For the first time in National Basketball Association history, all four California teams are in the playoffs at the same time – a situation that will generate a significant amount of extra tax revenue for the state and local governments.
The exact amount of additional revenue is impossible to determine, but the post-season appearances by the Sacramento Kings, Los Angeles Lakers, Los Angeles Clippers, and Golden State Warriors have several positive impacts on state and local coffers:
- Players who reside in other states are required to pay California income tax on the amount earned here (through a complicated formula, based on “duty days”), so out-of-state players will be taxed here for every playoff game played in this state, and also for any non-game days spent in California for practices, meetings, promotional events, etc.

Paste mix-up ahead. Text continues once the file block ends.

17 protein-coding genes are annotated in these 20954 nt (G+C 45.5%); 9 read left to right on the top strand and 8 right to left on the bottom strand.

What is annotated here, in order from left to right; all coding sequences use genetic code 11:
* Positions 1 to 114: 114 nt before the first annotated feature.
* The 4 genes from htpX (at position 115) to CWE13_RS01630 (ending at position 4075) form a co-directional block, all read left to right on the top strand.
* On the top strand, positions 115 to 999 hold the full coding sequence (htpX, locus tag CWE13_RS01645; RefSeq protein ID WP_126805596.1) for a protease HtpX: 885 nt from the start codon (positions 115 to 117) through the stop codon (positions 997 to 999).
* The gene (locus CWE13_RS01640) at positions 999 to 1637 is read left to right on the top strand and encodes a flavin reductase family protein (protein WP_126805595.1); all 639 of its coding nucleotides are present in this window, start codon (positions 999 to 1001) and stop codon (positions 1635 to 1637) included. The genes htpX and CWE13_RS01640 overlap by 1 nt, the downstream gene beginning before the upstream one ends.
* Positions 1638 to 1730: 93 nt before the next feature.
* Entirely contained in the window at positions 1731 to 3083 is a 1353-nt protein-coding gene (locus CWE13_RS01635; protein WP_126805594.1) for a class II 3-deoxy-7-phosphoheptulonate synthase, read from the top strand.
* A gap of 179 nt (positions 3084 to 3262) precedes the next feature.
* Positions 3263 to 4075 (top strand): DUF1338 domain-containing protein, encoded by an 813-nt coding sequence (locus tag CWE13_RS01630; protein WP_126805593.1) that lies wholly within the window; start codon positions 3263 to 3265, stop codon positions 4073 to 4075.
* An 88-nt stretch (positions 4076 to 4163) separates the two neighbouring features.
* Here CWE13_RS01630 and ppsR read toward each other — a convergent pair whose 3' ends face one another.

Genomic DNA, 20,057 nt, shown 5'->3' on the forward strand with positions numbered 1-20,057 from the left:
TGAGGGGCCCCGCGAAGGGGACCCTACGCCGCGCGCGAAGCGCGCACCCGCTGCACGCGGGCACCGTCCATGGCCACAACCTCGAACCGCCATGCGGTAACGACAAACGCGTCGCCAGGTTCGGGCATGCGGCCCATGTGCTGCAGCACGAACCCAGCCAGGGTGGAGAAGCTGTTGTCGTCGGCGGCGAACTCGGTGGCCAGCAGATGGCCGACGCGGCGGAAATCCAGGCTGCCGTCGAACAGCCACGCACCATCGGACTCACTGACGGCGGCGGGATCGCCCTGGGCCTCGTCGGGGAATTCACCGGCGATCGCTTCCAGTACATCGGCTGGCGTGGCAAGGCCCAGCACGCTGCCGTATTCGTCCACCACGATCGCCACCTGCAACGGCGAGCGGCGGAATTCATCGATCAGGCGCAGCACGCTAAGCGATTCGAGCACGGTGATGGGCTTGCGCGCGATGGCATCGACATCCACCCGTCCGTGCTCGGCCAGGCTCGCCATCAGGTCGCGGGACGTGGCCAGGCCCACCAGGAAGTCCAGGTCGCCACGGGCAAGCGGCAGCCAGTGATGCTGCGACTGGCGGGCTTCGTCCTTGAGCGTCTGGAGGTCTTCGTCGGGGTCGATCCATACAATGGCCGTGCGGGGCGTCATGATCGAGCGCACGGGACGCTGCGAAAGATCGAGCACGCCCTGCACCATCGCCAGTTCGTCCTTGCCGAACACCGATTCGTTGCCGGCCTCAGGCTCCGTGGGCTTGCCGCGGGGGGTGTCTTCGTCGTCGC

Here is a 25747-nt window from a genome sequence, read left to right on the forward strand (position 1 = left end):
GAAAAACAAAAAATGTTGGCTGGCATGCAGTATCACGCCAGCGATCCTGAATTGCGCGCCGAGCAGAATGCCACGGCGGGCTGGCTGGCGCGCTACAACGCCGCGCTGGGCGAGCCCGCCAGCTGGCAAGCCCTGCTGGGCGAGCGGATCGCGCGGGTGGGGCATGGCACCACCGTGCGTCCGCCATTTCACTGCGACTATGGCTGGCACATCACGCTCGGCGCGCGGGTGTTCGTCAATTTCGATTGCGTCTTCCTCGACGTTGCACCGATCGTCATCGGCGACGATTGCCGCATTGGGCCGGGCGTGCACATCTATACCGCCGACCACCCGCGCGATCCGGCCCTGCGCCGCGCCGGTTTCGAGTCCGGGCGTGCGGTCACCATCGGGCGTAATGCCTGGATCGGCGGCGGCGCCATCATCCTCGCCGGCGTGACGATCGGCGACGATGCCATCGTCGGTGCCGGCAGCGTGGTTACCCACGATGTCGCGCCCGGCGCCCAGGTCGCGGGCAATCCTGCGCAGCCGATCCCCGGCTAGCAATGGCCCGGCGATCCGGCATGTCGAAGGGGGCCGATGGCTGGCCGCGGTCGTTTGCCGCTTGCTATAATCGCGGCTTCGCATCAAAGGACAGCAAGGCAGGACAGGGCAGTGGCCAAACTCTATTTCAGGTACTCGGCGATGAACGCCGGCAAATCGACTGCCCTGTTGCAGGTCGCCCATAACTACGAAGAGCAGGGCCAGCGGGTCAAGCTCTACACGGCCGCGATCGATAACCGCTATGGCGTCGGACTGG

- Players who reside in California will receive extra pay for the playoffs, so the state will collect more in income taxes (at a 13.3 percent rate for those with taxable income over $1 million).
- With more games in California, local governments will collect more parking fee revenue, sales tax revenue from souvenir sales, income taxes from vendors, and gas tax money from motorists burning fuel while stuck in traffic near the arenas.
- Visiting teams and journalists will pay additional airport landing fees, hotel taxes, sales tax on catered food, etc.
The actual amounts of taxes paid will vary dramatically based on the salaries of the players, the size of their post-season bonuses, and the number of games played in California.